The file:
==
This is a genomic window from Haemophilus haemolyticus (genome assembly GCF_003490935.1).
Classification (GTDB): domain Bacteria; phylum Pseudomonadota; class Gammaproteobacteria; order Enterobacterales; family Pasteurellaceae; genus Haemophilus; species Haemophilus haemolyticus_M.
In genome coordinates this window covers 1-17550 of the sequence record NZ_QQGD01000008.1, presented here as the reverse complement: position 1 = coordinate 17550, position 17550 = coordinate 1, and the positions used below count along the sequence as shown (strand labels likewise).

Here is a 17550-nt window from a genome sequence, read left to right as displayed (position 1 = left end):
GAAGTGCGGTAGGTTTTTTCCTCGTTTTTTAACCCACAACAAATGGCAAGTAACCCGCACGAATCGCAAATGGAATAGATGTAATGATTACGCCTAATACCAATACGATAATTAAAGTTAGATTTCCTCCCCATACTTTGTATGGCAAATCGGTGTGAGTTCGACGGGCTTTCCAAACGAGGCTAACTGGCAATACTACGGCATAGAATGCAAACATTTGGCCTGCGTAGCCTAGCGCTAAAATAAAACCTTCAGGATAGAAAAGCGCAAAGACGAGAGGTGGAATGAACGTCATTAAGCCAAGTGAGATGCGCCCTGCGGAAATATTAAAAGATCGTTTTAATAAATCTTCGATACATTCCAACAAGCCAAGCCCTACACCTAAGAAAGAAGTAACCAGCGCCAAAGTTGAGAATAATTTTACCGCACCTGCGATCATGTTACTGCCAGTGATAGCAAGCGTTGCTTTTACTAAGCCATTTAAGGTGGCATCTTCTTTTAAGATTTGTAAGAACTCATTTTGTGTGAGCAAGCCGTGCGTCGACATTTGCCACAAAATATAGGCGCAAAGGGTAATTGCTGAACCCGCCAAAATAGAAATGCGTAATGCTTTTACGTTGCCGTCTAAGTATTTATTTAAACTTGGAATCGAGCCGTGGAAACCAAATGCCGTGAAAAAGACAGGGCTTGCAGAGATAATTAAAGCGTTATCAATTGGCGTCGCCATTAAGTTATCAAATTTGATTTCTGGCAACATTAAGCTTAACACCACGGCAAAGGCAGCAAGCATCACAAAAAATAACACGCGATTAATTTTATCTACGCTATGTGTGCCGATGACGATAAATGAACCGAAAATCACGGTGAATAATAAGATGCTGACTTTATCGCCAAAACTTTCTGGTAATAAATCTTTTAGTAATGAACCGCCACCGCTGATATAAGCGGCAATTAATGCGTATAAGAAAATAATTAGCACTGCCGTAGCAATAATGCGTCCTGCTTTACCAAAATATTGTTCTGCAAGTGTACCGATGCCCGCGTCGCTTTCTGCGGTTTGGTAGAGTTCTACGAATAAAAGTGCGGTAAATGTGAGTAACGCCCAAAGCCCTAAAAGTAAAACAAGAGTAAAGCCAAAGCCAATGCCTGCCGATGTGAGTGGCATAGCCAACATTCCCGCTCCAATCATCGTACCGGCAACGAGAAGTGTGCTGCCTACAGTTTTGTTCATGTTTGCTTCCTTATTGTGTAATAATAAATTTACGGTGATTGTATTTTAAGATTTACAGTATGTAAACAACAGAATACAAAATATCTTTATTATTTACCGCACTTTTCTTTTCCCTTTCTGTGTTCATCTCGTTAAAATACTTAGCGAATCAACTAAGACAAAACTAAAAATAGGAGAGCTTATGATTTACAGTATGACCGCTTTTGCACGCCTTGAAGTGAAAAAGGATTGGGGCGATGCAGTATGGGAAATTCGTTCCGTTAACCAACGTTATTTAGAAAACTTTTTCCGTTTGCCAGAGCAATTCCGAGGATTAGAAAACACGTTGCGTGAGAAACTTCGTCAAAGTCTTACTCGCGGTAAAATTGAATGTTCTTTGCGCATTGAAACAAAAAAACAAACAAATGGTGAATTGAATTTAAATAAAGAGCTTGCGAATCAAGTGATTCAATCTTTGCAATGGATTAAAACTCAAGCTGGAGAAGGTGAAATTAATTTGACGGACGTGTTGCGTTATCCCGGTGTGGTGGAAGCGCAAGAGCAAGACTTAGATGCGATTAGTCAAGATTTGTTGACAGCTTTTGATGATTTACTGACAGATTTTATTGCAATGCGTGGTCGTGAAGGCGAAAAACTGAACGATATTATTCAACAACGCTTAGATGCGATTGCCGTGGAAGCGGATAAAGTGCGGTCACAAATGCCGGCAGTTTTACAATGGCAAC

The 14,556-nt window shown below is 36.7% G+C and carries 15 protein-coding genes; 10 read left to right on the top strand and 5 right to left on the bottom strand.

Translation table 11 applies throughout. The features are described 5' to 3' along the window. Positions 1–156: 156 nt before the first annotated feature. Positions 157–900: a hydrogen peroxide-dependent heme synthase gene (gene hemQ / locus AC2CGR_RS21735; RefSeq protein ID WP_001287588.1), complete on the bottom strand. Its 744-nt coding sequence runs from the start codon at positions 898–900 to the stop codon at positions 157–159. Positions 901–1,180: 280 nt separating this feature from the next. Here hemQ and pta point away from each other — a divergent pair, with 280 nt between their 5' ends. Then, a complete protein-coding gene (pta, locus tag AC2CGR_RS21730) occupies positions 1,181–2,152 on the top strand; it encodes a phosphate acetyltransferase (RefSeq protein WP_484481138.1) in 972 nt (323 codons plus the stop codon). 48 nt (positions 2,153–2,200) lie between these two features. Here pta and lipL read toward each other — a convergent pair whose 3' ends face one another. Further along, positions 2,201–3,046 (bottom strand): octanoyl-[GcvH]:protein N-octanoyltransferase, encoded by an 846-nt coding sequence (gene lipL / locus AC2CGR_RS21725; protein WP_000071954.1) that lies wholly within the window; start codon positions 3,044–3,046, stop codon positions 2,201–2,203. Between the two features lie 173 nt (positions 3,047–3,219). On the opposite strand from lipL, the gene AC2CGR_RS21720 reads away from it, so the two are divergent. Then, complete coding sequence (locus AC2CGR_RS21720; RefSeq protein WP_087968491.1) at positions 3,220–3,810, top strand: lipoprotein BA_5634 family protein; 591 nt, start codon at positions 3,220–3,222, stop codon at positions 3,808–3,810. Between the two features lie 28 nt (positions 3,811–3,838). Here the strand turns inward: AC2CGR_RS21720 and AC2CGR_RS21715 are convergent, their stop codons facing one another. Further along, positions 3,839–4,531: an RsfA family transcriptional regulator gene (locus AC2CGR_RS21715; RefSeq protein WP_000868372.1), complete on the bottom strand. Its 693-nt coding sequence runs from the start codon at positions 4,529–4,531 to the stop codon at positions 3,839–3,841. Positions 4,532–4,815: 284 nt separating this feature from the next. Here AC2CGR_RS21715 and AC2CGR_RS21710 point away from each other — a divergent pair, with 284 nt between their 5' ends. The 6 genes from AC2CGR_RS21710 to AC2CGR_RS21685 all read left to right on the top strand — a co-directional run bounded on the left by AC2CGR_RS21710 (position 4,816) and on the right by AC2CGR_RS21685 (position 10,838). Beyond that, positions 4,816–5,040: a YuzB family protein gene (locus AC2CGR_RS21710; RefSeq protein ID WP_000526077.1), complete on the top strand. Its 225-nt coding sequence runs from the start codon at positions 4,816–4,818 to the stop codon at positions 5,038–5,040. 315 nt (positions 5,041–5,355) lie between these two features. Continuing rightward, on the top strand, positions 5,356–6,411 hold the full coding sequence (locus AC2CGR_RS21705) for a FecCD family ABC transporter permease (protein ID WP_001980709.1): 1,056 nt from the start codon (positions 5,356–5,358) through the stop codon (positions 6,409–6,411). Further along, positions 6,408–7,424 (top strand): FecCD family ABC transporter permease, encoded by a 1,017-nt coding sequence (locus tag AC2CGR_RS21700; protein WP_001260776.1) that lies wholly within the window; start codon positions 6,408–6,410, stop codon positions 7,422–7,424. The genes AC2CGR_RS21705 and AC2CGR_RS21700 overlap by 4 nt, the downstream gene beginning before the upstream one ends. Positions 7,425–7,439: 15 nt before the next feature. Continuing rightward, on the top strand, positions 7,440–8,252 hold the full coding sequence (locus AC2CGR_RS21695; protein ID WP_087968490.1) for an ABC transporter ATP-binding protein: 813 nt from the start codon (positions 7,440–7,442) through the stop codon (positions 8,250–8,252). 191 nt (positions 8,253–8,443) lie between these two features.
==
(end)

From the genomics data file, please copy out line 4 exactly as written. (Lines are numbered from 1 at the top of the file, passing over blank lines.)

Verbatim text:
Here is a 17550-nt window from a genome sequence, read left to right as displayed (position 1 = left end):